There’s a great piece in The Atlantic about how LGBTQ characters have changed over the years. We no longer live in a society where all books about and for gay kids have to focus on the coming out process, or understanding that some people are gay and some are not. Homophobia no longer dictates every story.
I was interviewed for the piece, written by the excellent Jen Doll. We had a fascinating conversation about how this change has happened, and why.
I am no scholar, believe me, so pardon me for the oversimplification of this concept. But what I see are three distinct phases of the modern LGBTQ novel for teens. None of these phases should be seen as judgments; to me they simply illustrate where we were/are as a society at any given time.
1 – The Birth. There were LGBTQ novels for teens years before this, but the proliferation of these novels occurred back in the early 2000s, when Brent Hartinger wrote Geography Club, Alex Sanchez wrote the Rainbow Boys series, and Julie Anne Peters wrote Luna. Among others.
These novels, all excellent in their own right, served to educate and to illustrate the struggles that gay teens were having at that moment. Those kids needed to see those struggles reflected in their literature.
2 – The Slant. Think of the late Perry Moore’s Hero, in which a teen superhero must deal with his sexuality. Or Peters’ Pretend You Love Me, in which a lesbian must struggle with her attraction to a straight girl. Or my own Out of the Pocket, in which a high school football player must deal with his sexuality when he is outed against his will. I call these novels “Slant” novels because they add a slant to those original stories in a way. Yet at the center of each one is dealing with sexuality.
3 – The Modern. I refer to Modern Family as much as I do to “modern” as in contemporary, because what is modern today will be old tomorrow. I simply mean to point out that in these new books, being gay is simply one aspect of the protagonist’s personality, as is the case in the sitcom Modern Family (note: in the most recent episodes of that show, the writers seem to be moving in a disappointing direction with regard to Cam and Mitchell, the gay couple. Another subject for another time).
These books, all coming out later this year, could not have been written without the books that came before. For example:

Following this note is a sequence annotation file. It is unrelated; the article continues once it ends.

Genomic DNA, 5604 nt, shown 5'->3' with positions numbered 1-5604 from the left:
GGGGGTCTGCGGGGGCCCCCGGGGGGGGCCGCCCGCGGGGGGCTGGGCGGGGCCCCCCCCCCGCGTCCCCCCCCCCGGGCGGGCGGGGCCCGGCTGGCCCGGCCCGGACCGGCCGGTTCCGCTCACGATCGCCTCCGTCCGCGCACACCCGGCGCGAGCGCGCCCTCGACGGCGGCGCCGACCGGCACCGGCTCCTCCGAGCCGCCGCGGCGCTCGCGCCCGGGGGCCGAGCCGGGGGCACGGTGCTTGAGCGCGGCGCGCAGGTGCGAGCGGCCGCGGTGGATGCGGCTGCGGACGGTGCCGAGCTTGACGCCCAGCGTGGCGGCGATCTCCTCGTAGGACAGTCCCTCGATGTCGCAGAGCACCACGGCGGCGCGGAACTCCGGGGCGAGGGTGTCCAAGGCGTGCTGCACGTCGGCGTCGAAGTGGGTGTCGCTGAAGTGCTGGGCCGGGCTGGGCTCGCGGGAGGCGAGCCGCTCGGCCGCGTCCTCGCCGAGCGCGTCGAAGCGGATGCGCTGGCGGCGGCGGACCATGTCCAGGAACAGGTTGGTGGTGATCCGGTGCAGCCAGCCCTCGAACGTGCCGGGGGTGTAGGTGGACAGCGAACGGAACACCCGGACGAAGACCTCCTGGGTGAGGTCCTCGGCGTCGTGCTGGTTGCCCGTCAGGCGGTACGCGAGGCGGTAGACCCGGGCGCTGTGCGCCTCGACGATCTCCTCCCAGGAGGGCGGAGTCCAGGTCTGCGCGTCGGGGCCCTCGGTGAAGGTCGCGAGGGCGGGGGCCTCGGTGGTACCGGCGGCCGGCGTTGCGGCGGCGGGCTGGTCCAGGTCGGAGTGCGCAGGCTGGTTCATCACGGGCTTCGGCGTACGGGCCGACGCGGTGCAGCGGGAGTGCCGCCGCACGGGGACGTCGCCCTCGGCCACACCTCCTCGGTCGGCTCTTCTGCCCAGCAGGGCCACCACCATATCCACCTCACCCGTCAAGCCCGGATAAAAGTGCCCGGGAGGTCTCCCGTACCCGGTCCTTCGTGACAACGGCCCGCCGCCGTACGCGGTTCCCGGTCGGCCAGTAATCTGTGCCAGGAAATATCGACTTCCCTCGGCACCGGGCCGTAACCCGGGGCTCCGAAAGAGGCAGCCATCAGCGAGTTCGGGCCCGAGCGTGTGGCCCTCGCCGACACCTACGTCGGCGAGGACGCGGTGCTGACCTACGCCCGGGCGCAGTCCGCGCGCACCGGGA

In Alex London’s futuristic and fabulous “Proxy,” Syd is a proxy in a world where the rich people are patrons. When a patron who “owns” a proxy screws up, Syd gets punished. Syd happens to be gay.
In Malinda Lo’s sci-fi thriller “Adaptation” (came out last year), a web of conspiracies and bizarre happenings includes a secret treatment at a military hospital and an ensuing lesbian relationship that occurs seemingly out of the blue.
In Aaron Hartzler’s amazing memoir “Rapture Practice,” Aaron describes growing up in a deeply religious household. While it is a coming of age story and the main character does begin to come to grips with his sexuality, it is not at the center of the novel. Questioning his own beliefs plays a far more central role.
In David Levithan’s “Two Boys Kissing” (I haven’t read yet but can’t wait!), two boys take part in a 32-hour kissing marathon while a Greek chorus of gay men lost to AIDS narrates.
In my book “Openly Straight,” Rafe Goldberg just wants to be thought of as a person. His sexuality is not a big deal to him, but it feels as if it’s the headline to everyone else.
What do these “Modern” novels have in common? It’s hard to say at first glance. But to me, they all feel like they take the LGBTQ teen novel to a new place. David’s book cover shows two boys kissing. As he says in the article, “It’s no more gratuitous than straight people kissing. It’s crossing another line, but that’s what we keep doing.”
I am fascinated by how this process happens. We authors don’t always sit around and talk about this… We had no meeting in which it was decided to “move things forward” regarding LGBTQ Y.A. books. To me, this growth is organic and individual in each author, and it reflects the changes in society. I was able to write something that hadn’t been written before with Openly Straight only because I had already written my “Slant” book, Out of the Pocket. I could delve into an issue that I hadn’t seen before because I had unpacked my own slant on the coming out novel. I’d be curious to know how this played out for Malinda, or David. What led them to this particular point in time in their own writing?
Anyhow, what do you see as common themes in these and other current Y.A. novels dealing with LGBTQ protagonists?